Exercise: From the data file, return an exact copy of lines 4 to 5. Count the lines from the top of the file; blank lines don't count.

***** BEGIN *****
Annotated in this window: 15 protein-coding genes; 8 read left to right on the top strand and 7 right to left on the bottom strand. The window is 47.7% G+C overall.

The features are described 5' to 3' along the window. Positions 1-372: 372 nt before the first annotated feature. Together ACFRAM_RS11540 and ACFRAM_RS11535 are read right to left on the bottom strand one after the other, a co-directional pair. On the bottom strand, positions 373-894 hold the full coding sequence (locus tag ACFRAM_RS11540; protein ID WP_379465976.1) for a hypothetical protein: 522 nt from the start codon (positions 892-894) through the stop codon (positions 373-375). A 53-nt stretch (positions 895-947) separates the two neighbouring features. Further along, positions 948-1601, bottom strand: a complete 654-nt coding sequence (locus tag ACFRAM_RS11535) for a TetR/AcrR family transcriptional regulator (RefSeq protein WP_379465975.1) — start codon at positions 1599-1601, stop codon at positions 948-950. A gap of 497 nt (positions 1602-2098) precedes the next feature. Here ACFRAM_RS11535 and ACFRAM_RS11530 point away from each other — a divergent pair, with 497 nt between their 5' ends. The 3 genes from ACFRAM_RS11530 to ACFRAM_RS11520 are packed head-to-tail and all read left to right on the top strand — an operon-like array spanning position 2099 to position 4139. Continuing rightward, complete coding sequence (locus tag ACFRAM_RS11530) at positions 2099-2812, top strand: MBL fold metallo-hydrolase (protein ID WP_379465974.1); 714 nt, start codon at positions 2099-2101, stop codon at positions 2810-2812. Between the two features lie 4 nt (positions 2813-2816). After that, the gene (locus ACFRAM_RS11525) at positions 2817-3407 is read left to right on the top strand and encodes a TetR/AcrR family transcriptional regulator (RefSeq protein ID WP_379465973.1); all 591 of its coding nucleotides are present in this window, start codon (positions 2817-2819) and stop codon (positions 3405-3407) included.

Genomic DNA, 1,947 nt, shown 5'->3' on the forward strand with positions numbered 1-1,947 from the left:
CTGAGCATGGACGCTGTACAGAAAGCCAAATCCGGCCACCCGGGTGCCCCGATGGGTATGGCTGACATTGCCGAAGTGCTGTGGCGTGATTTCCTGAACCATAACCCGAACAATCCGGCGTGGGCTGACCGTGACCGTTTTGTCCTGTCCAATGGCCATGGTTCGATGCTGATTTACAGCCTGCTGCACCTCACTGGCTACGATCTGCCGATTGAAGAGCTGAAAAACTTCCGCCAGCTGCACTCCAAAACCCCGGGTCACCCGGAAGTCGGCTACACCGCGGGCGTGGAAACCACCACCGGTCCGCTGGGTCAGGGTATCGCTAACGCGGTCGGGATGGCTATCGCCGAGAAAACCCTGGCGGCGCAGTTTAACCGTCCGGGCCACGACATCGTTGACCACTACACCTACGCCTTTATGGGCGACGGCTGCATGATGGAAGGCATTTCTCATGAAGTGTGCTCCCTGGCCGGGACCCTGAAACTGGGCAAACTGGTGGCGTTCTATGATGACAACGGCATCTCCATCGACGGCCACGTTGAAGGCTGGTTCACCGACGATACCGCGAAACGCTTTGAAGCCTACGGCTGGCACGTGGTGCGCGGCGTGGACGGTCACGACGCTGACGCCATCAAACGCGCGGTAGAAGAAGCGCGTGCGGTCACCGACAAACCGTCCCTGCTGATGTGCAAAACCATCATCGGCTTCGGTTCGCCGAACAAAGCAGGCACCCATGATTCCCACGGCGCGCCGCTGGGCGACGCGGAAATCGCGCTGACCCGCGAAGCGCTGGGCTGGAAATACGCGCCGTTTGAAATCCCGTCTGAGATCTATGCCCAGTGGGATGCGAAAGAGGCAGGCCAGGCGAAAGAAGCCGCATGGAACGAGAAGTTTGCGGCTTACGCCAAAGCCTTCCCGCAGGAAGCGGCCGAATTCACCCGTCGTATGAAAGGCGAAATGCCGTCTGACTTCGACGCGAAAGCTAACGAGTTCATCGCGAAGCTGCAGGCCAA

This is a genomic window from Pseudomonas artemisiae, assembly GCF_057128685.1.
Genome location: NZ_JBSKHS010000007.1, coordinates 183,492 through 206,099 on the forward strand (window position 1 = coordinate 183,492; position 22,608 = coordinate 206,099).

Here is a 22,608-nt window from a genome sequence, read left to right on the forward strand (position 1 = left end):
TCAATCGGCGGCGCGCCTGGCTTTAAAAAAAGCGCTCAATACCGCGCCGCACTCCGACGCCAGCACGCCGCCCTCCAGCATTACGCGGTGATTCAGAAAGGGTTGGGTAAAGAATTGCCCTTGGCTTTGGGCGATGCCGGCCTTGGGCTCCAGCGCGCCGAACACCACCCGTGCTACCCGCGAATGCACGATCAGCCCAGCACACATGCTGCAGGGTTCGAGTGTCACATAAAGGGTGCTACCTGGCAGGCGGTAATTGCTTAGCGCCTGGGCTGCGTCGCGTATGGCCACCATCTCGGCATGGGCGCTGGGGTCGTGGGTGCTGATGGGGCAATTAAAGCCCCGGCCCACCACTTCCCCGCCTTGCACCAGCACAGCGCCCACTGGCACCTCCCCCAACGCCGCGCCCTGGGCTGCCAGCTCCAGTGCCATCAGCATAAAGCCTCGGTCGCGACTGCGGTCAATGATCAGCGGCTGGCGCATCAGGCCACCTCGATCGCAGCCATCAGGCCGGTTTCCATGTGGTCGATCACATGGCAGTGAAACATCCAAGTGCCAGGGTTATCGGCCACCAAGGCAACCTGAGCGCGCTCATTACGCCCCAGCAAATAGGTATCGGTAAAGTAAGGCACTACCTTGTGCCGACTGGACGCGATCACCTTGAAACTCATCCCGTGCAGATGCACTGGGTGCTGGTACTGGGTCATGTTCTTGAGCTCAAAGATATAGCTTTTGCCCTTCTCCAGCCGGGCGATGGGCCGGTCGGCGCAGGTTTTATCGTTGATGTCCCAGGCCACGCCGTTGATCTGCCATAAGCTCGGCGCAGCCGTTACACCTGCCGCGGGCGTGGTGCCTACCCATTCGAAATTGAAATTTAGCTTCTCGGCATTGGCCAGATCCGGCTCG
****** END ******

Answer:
CTGAGCATGGACGCTGTACAGAAAGCCAAATCCGGCCACCCGGGTGCCCCGATGGGTATGGCTGACATTGCCGAAGTGCTGTGGCGTGATTTCCTGAACCATAACCCGAACAATCCGGCGTGGGCTGACCGTGACCGTTTTGTCCTGTCCAATGGCCATGGTTCGATGCTGATTTACAGCCTGCTGCACCTCACTGGCTACGATCTGCCGATTGAAGAGCTGAAAAACTTCCGCCAGCTGCACTCCAAAACCCCGGGTCACCCGGAAGTCGGCTACACCGCGGGCGTGGAAACCACCACCGGTCCGCTGGGTCAGGGTATCGCTAACGCGGTCGGGATGGCTATCGCCGAGAAAACCCTGGCGGCGCAGTTTAACCGTCCGGGCCACGACATCGTTGACCACTACACCTACGCCTTTATGGGCGACGGCTGCATGATGGAAGGCATTTCTCATGAAGTGTGCTCCCTGGCCGGGACCCTGAAACTGGGCAAACTGGTGGCGTTCTATGATGACAACGGCATCTCCATCGACGGCCACGTTGAAGGCTGGTTCACCGACGATACCGCGAAACGCTTTGAAGCCTACGGCTGGCACGTGGTGCGCGGCGTGGACGGTCACGACGCTGACGCCATCAAACGCGCGGTAGAAGAAGCGCGTGCGGTCACCGACAAACCGTCCCTGCTGATGTGCAAAACCATCATCGGCTTCGGTTCGCCGAACAAAGCAGGCACCCATGATTCCCACGGCGCGCCGCTGGGCGACGCGGAAATCGCGCTGACCCGCGAAGCGCTGGGCTGGAAATACGCGCCGTTTGAAATCCCGTCTGAGATCTATGCCCAGTGGGATGCGAAAGAGGCAGGCCAGGCGAAAGAAGCCGCATGGAACGAGAAGTTTGCGGCTTACGCCAAAGCCTTCCCGCAGGAAGCGGCCGAATTCACCCGTCGTATGAAAGGCGAAATGCCGTCTGACTTCGACGCGAAAGCTAACGAGTTCATCGCGAAGCTGCAGGCCAA

This is a genomic window from Pseudomonas artemisiae, assembly GCF_057128685.1.